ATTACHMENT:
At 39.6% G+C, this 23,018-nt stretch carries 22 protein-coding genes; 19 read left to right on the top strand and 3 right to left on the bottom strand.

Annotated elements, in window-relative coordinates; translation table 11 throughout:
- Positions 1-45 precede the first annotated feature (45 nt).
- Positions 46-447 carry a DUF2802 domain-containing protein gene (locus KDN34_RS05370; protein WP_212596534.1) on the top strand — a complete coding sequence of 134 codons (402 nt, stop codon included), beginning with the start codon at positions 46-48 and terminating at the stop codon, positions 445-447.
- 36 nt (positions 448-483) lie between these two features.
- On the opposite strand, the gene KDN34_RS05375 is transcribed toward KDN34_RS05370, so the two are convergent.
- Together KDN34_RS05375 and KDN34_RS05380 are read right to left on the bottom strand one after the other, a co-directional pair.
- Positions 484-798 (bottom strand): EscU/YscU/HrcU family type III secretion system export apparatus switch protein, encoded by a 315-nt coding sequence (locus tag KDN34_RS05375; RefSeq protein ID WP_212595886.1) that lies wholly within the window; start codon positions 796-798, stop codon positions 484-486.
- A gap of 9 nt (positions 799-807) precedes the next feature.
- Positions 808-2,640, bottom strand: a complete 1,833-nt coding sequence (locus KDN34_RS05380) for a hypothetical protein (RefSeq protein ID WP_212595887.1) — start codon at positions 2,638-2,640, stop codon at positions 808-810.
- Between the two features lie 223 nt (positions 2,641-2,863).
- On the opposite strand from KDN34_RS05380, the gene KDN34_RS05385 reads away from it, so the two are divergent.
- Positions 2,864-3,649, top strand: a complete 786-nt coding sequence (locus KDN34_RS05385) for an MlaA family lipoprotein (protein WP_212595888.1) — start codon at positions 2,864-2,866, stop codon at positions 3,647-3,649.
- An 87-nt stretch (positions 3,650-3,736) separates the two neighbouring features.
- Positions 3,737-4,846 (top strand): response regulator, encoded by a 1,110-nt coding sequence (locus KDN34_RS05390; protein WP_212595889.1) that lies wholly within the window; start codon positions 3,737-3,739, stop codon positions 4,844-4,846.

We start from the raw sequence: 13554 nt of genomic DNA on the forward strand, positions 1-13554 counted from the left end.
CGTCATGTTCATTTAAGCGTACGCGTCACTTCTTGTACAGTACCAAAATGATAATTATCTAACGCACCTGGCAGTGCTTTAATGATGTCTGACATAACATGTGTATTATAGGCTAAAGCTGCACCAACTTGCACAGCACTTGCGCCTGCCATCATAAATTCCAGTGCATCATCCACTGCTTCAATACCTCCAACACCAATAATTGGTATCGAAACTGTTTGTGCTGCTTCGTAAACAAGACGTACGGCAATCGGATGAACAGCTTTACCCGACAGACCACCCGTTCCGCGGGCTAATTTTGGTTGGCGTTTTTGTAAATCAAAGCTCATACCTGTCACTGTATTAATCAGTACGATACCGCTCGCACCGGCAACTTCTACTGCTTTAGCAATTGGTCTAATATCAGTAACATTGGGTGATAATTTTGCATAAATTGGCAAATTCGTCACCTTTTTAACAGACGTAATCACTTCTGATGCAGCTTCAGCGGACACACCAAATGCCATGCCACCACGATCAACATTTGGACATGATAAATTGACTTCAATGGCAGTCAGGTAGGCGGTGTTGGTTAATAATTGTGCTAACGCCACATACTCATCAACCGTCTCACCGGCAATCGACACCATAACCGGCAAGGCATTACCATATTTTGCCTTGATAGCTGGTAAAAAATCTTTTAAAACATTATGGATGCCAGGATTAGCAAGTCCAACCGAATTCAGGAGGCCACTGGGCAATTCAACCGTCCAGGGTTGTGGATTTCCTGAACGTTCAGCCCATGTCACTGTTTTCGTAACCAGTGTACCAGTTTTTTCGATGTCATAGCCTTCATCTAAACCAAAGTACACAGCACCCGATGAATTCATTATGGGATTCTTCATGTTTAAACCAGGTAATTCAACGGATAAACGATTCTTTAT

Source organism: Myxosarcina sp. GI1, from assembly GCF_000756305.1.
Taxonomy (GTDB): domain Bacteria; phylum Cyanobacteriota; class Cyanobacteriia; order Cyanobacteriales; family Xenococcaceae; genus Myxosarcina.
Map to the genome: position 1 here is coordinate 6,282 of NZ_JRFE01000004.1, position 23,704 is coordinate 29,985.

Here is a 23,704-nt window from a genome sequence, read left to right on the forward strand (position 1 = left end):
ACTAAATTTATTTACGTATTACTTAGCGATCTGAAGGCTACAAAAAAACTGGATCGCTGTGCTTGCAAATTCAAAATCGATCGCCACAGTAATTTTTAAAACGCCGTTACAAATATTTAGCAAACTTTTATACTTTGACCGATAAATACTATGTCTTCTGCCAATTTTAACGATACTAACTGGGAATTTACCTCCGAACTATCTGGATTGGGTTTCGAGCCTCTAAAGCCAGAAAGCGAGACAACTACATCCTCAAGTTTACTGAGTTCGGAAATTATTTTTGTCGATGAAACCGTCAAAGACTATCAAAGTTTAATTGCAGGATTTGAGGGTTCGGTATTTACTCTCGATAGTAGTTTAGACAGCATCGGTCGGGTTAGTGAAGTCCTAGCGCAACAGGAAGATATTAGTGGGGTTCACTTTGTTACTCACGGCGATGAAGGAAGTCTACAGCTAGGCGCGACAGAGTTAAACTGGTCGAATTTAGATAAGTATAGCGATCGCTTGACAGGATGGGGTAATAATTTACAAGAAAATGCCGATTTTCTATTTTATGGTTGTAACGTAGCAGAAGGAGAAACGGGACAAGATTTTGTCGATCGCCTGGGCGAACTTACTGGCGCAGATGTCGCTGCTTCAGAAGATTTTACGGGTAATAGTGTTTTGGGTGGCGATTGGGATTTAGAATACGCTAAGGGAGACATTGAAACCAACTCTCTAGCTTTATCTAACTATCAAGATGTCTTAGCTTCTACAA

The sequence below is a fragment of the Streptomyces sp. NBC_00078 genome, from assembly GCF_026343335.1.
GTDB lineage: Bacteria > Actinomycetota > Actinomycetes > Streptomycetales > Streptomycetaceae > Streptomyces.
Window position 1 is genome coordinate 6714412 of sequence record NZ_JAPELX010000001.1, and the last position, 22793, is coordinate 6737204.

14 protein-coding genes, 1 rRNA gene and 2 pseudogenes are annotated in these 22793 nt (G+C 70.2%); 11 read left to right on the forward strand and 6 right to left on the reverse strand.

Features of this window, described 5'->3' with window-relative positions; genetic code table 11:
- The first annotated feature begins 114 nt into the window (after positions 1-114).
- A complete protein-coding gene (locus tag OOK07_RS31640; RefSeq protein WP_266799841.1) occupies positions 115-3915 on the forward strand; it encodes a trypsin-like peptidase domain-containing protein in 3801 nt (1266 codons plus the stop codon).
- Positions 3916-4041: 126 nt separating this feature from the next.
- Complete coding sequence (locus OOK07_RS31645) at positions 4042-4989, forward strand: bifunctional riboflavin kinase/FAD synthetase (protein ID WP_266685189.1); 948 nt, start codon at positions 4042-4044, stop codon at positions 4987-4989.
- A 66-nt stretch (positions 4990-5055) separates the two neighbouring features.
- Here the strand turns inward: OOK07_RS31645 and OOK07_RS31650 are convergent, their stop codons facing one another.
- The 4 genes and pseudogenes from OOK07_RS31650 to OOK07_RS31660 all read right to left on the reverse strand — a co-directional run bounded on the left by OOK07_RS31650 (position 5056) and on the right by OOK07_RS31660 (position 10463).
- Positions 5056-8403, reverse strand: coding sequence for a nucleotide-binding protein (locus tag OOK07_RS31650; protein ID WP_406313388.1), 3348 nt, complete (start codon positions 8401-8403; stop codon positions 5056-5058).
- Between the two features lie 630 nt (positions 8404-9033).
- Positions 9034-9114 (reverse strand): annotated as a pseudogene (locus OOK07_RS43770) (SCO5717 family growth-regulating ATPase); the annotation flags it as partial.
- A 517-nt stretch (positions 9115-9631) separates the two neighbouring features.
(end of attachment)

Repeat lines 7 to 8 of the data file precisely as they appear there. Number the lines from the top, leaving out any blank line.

- Together KDN34_RS05375 and KDN34_RS05380 are read right to left on the bottom strand one after the other, a co-directional pair.
- Positions 484-798 (bottom strand): EscU/YscU/HrcU family type III secretion system export apparatus switch protein, encoded by a 315-nt coding sequence (locus tag KDN34_RS05375; RefSeq protein ID WP_212595886.1) that lies wholly within the window; start codon positions 796-798, stop codon positions 484-486.